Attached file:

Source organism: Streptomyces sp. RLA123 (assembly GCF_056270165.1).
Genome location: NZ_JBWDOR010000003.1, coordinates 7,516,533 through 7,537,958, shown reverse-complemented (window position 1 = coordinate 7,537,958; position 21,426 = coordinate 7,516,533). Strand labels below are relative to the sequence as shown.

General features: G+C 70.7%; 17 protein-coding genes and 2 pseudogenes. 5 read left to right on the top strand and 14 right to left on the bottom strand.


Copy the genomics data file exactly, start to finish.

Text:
Source organism: Streptomyces sp. RLA123 (assembly GCF_056270165.1).
Genome location: NZ_JBWDOR010000003.1, coordinates 7,516,533 through 7,537,958, shown reverse-complemented (window position 1 = coordinate 7,537,958; position 21,426 = coordinate 7,516,533). Strand labels below are relative to the sequence as shown.

General features: G+C 70.7%; 17 protein-coding genes and 2 pseudogenes. 5 read left to right on the top strand and 14 right to left on the bottom strand.